4 Steps to Turn Self-Sabotage Around.



As we rode our bikes the 2km flat run into town yesterday to pick up some parcels at the post office and have a cuppa at the bakery, (Because, that's what you do when you live in the country friends!), I was sharing with Mr J about how much of a nervous Nelly I am, and that I am literally scared every day. It was almost a conversation about self-sabotage.

He laughed, and said, "You're SO not a fraidy-cat!". Over a cup of tea at the bakery later, he said it again. I had to explain to him, that yes, I feel scared and uncomfortable every single day. 

Mostly by choice though!(Confession: I am easily startled by things, but I think thats just part and parcel of being a highly sensitive person). 

I have this personal practise. Well, these days it's called a personal practise. I used to think it was somewhat of a nightmare.

As you may relate, when I get too comfortable, I get quite bored. The reason I used to say I thought it was a nightmare, is because I'd get bored, and than start something new, but never finish. Or, I'd get bored and pick a fight, or create a mess, or overthink things and create a problem for me to solve, or, here's a good one, I'd take on other peoples problems and drama, and try to solve them, and help them, and do everything for others, or come up with umpteen million different new business ideas and never actually get one off the ground, rather than simply finding something healthy to do with my active brain. In other words, I'd get too comfortable, and so I'd create some kind of drama to entertain myself! Unconsciously. Very unconsciously.

It led me down the garden path of creating so much drama and challenge in my life - unconsciously, remember - I found myself to be capable of handling a ridiculous amount of stress and worry, and to take care of so many people, and to always have a lot going on, but, at the same time, feeling like a nervous wreck inside, and never actually achieving anything thatI really wanted to achieve. So much drama.

I'm aware this makes me sound quite mad. I'm OK with it. A little madness is a good thing. ;)

Some would call this behaviour, self-sabotage. And this, my friend, is why I am writing to you today. It is. 

But Self-sabotage is not a bad thing. It's simply a highly functioning brain being put to the wrong use.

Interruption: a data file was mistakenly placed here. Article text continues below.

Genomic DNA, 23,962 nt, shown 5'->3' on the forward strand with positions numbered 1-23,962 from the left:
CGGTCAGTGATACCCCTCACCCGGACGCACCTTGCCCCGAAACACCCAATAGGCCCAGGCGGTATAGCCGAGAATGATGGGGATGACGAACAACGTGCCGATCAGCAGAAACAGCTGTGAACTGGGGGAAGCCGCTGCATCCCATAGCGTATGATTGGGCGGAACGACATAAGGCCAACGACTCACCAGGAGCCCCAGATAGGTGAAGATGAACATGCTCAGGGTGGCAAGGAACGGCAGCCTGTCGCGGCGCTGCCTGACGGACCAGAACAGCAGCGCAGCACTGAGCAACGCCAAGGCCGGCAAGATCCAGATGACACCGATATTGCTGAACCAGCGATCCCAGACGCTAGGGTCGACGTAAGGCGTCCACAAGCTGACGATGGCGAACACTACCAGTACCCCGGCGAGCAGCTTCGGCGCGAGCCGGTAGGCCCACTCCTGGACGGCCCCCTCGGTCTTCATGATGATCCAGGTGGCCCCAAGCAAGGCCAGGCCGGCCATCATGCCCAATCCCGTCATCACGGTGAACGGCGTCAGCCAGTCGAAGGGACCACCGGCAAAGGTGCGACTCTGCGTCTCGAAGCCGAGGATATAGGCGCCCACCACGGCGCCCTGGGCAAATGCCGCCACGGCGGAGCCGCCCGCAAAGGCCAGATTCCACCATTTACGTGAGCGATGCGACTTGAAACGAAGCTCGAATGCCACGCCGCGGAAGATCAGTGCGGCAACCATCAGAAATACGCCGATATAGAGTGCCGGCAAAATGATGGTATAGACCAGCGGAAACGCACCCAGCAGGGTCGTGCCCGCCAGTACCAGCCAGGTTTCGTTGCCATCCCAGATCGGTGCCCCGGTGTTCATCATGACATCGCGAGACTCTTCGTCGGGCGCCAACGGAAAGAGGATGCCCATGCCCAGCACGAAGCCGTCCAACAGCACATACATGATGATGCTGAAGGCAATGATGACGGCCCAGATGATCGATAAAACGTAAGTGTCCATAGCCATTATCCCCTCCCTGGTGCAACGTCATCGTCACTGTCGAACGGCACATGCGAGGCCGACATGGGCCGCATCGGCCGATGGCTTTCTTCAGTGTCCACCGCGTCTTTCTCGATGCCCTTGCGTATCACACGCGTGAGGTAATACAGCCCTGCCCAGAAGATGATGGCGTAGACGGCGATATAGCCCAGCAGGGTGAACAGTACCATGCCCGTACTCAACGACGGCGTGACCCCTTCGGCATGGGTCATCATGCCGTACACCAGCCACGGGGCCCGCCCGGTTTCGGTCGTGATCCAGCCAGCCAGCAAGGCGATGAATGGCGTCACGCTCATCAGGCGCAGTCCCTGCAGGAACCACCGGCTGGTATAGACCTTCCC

At least, that's my excuse now. But bare with me, I believe this is going to help you, immensely.

I have developed a practise over the past few years which has turned my self-sabotaging behaviours into a fun experiment, and some incredibly cool new results for me, and my life. I call it:

 My "Coming Alive Compass"


So whenever I get bored, or too comfortable, my old way of doing things, was to create some kind of drama unconsciously.

Today, if I notice drama in my life, I instantly assume, it's me creating it. (Because deep down, everything in our world is created by us isn't it!).

Instead, as a preventative measure, I have developed my coming alive practise. Rather than waiting for drama to unfold, and choosing simply not to be a part of it, we go one step further into prevention - before the problem strikes (note: as often as possible. We don't always catch those sabateurs, but just know that by being aware of them, and how some of them are created (like in this post) we can alchemise them into something positive!)  I create a sustainable amount for myself, to stimulate my brain and my nervous system into doing things that are healthy, and challenging, and uncomfortable.

For example:

About 18 months ago, I decided to give "quitting drinking" a go. I went to three weddings, three weeks in a row, with my old mates from school - who knew me at school as a party girl when she's not doing karate - and decided to go, completely sober. (GASP!) I know, silly right? But it was so out of my comfort zone. I had to show up to the dance floor and kill it with my robot moves, without the 'ole "yeaah ha ha ha... I was so drunk!" excuse.

The thought of showing up somewhere and not being drunk with my friends, getting in that mood with them, and still enjoying myself and dancing the night away, at the time, was shock horror. And I didn't even consider myself all that much of a drinker. It made me feel sweaty and uncomfortable, and awkward, and afraid I'd be judged, and afraid I'd lose my friends, which made my breath feel short...

And this my friends is the coming alive compass in practise.